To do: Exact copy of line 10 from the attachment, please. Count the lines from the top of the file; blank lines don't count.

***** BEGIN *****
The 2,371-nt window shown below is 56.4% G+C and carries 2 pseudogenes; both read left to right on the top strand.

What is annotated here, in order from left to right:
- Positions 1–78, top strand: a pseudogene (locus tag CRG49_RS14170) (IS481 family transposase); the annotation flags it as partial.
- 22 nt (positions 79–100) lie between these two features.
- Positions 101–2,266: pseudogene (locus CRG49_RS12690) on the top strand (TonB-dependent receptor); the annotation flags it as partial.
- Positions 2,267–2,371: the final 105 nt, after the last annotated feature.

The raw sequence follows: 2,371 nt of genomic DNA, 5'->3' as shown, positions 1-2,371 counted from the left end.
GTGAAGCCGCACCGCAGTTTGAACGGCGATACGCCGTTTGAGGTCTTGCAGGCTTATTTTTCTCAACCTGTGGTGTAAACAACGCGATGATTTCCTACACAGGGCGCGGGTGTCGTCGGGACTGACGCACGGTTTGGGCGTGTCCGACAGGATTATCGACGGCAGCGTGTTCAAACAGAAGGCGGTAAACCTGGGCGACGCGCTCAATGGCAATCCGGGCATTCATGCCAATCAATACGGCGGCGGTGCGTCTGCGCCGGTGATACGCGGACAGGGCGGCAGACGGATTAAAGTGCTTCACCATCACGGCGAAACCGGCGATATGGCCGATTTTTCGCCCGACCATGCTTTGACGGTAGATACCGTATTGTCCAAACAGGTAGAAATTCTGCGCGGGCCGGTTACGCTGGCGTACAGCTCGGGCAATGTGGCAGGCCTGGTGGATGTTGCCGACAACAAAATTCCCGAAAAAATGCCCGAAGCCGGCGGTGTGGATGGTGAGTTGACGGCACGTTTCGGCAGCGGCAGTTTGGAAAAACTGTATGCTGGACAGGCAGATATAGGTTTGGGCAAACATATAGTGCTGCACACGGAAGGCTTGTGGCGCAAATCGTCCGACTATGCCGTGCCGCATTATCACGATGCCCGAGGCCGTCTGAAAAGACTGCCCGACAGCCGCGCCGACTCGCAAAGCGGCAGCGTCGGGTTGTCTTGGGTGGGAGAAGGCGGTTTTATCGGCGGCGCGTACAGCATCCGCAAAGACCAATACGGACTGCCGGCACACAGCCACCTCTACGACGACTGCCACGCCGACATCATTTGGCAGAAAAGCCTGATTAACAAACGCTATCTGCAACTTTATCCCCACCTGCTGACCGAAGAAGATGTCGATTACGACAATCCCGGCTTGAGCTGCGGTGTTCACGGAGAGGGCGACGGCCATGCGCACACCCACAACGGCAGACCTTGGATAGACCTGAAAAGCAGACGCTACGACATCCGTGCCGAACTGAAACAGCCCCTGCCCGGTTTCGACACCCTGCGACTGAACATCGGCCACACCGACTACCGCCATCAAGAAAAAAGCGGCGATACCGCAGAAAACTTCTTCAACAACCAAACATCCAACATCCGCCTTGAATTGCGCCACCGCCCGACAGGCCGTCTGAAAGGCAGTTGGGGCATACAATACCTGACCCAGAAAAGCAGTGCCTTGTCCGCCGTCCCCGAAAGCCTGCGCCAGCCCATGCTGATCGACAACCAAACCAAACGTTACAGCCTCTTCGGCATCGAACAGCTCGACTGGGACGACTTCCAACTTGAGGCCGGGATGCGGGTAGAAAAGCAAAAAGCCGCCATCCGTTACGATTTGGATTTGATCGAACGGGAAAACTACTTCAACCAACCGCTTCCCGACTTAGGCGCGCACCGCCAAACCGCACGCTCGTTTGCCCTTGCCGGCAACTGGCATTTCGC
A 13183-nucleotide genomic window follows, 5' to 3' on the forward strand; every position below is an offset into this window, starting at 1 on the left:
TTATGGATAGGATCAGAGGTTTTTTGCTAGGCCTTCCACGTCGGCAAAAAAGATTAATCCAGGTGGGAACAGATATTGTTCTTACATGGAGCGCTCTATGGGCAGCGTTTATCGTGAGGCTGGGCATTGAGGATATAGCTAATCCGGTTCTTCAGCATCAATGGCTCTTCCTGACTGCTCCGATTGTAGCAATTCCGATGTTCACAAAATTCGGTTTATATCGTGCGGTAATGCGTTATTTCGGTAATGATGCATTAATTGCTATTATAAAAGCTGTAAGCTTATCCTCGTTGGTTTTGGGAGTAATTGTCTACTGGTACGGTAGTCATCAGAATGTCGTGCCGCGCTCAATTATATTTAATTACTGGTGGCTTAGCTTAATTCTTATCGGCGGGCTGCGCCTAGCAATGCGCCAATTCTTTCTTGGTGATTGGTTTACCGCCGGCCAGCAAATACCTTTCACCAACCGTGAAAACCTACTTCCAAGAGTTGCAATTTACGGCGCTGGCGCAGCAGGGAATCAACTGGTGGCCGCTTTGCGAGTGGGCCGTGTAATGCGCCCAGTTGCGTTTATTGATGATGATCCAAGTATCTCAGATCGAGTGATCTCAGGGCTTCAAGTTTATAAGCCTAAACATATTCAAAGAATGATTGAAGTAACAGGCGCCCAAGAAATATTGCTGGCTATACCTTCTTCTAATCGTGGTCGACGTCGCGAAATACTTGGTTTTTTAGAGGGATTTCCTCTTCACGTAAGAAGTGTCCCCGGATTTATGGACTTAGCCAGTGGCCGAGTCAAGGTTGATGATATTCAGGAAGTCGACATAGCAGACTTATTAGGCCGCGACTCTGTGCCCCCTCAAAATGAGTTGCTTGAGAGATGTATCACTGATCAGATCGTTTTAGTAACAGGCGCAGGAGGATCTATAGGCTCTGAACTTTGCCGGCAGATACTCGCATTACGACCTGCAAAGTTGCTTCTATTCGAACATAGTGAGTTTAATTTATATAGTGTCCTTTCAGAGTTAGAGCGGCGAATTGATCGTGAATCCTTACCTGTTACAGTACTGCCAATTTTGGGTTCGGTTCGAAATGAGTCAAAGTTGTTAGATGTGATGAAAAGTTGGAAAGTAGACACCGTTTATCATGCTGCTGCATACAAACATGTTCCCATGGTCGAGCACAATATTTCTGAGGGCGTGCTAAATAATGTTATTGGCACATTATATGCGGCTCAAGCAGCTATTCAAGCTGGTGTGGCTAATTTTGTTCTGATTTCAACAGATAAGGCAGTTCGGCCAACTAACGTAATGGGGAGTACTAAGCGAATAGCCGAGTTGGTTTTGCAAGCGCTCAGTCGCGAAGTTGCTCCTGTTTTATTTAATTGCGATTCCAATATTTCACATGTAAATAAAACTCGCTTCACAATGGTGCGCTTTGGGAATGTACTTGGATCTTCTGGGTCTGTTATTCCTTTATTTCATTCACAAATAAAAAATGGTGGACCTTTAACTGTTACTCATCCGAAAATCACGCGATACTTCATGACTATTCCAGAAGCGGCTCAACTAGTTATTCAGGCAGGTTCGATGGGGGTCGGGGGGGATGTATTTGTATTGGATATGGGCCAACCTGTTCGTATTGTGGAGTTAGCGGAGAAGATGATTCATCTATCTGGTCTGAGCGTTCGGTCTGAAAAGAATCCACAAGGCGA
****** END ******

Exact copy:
TTATGGATAGGATCAGAGGTTTTTTGCTAGGCCTTCCACGTCGGCAAAAAAGATTAATCCAGGTGGGAACAGATATTGTTCTTACATGGAGCGCTCTATGGGCAGCGTTTATCGTGAGGCTGGGCATTGAGGATATAGCTAATCCGGTTCTTCAGCATCAATGGCTCTTCCTGACTGCTCCGATTGTAGCAATTCCGATGTTCACAAAATTCGGTTTATATCGTGCGGTAATGCGTTATTTCGGTAATGATGCATTAATTGCTATTATAAAAGCTGTAAGCTTATCCTCGTTGGTTTTGGGAGTAATTGTCTACTGGTACGGTAGTCATCAGAATGTCGTGCCGCGCTCAATTATATTTAATTACTGGTGGCTTAGCTTAATTCTTATCGGCGGGCTGCGCCTAGCAATGCGCCAATTCTTTCTTGGTGATTGGTTTACCGCCGGCCAGCAAATACCTTTCACCAACCGTGAAAACCTACTTCCAAGAGTTGCAATTTACGGCGCTGGCGCAGCAGGGAATCAACTGGTGGCCGCTTTGCGAGTGGGCCGTGTAATGCGCCCAGTTGCGTTTATTGATGATGATCCAAGTATCTCAGATCGAGTGATCTCAGGGCTTCAAGTTTATAAGCCTAAACATATTCAAAGAATGATTGAAGTAACAGGCGCCCAAGAAATATTGCTGGCTATACCTTCTTCTAATCGTGGTCGACGTCGCGAAATACTTGGTTTTTTAGAGGGATTTCCTCTTCACGTAAGAAGTGTCCCCGGATTTATGGACTTAGCCAGTGGCCGAGTCAAGGTTGATGATATTCAGGAAGTCGACATAGCAGACTTATTAGGCCGCGACTCTGTGCCCCCTCAAAATGAGTTGCTTGAGAGATGTATCACTGATCAGATCGTTTTAGTAACAGGCGCAGGAGGATCTATAGGCTCTGAACTTTGCCGGCAGATACTCGCATTACGACCTGCAAAGTTGCTTCTATTCGAACATAGTGAGTTTAATTTATATAGTGTCCTTTCAGAGTTAGAGCGGCGAATTGATCGTGAATCCTTACCTGTTACAGTACTGCCAATTTTGGGTTCGGTTCGAAATGAGTCAAAGTTGTTAGATGTGATGAAAAGTTGGAAAGTAGACACCGTTTATCATGCTGCTGCATACAAACATGTTCCCATGGTCGAGCACAATATTTCTGAGGGCGTGCTAAATAATGTTATTGGCACATTATATGCGGCTCAAGCAGCTATTCAAGCTGGTGTGGCTAATTTTGTTCTGATTTCAACAGATAAGGCAGTTCGGCCAACTAACGTAATGGGGAGTACTAAGCGAATAGCCGAGTTGGTTTTGCAAGCGCTCAGTCGCGAAGTTGCTCCTGTTTTATTTAATTGCGATTCCAATATTTCACATGTAAATAAAACTCGCTTCACAATGGTGCGCTTTGGGAATGTACTTGGATCTTCTGGGTCTGTTATTCCTTTATTTCATTCACAAATAAAAAATGGTGGACCTTTAACTGTTACTCATCCGAAAATCACGCGATACTTCATGACTATTCCAGAAGCGGCTCAACTAGTTATTCAGGCAGGTTCGATGGGGGTCGGGGGGGATGTATTTGTATTGGATATGGGCCAACCTGTTCGTATTGTGGAGTTAGCGGAGAAGATGATTCATCTATCTGGTCTGAGCGTTCGGTCTGAAAAGAATCCACAAGGCGA